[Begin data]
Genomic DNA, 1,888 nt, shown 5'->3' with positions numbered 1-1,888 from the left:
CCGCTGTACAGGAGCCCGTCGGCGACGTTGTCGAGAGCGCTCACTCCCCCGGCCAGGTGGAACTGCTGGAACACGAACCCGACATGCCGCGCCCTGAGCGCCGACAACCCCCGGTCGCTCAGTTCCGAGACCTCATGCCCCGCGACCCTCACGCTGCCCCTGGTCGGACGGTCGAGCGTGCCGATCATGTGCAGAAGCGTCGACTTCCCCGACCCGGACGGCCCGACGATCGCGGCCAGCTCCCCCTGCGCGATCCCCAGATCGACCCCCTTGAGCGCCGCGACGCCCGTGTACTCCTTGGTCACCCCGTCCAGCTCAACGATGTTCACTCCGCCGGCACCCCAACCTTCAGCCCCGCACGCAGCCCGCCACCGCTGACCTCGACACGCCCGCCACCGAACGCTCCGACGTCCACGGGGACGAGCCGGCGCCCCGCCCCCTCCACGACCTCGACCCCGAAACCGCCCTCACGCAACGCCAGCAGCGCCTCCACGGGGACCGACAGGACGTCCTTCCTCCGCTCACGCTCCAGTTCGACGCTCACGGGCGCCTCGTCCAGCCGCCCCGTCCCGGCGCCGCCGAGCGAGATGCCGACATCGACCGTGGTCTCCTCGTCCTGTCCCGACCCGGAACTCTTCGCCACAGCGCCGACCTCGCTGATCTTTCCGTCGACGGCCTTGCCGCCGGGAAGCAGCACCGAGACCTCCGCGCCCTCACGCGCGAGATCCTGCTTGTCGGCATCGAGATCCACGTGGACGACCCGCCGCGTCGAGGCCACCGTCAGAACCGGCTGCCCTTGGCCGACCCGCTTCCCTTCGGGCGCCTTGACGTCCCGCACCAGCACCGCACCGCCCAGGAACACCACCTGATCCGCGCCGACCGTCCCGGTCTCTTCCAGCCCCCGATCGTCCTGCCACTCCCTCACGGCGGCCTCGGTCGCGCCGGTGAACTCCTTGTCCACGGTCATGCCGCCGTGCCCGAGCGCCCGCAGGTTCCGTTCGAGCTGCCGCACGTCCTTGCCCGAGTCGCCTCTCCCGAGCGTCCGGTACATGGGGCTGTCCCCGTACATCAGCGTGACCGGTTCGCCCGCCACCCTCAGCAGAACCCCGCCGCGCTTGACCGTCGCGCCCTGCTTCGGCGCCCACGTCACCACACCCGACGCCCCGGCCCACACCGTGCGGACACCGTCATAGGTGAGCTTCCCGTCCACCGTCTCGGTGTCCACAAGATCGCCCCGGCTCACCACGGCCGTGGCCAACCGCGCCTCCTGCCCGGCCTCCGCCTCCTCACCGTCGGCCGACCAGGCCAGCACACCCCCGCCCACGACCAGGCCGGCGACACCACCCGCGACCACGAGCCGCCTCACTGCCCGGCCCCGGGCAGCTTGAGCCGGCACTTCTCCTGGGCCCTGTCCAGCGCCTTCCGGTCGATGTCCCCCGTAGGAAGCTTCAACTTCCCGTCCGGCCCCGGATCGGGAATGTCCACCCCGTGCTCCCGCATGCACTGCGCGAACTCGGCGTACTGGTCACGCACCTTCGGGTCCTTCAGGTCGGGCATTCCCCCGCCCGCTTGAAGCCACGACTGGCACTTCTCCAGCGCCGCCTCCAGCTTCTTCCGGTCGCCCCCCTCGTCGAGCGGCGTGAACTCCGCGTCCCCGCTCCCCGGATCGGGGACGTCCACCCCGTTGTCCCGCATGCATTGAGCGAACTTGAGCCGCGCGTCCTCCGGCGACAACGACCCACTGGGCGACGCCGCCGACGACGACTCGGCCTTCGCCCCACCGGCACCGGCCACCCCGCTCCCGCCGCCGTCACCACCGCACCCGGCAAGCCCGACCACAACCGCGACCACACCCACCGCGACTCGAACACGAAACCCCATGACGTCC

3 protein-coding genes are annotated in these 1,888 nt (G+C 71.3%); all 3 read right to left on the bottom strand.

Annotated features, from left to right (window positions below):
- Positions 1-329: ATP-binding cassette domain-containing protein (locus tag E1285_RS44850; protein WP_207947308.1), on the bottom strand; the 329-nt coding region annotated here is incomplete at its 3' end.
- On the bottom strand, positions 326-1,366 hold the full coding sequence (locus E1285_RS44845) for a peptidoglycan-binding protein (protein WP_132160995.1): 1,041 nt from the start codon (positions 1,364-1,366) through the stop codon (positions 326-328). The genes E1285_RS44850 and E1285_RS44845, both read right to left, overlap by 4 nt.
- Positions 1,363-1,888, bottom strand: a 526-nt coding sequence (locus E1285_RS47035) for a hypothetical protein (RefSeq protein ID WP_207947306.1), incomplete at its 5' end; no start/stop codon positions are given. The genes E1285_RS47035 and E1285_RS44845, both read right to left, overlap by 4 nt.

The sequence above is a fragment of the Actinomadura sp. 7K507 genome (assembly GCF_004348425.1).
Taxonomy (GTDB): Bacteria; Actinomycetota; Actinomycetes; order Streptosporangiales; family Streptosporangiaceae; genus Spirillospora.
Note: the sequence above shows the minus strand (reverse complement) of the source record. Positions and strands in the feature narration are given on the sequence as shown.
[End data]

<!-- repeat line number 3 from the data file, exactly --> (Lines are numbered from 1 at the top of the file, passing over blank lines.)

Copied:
3 protein-coding genes are annotated in these 1,888 nt (G+C 71.3%); all 3 read right to left on the bottom strand.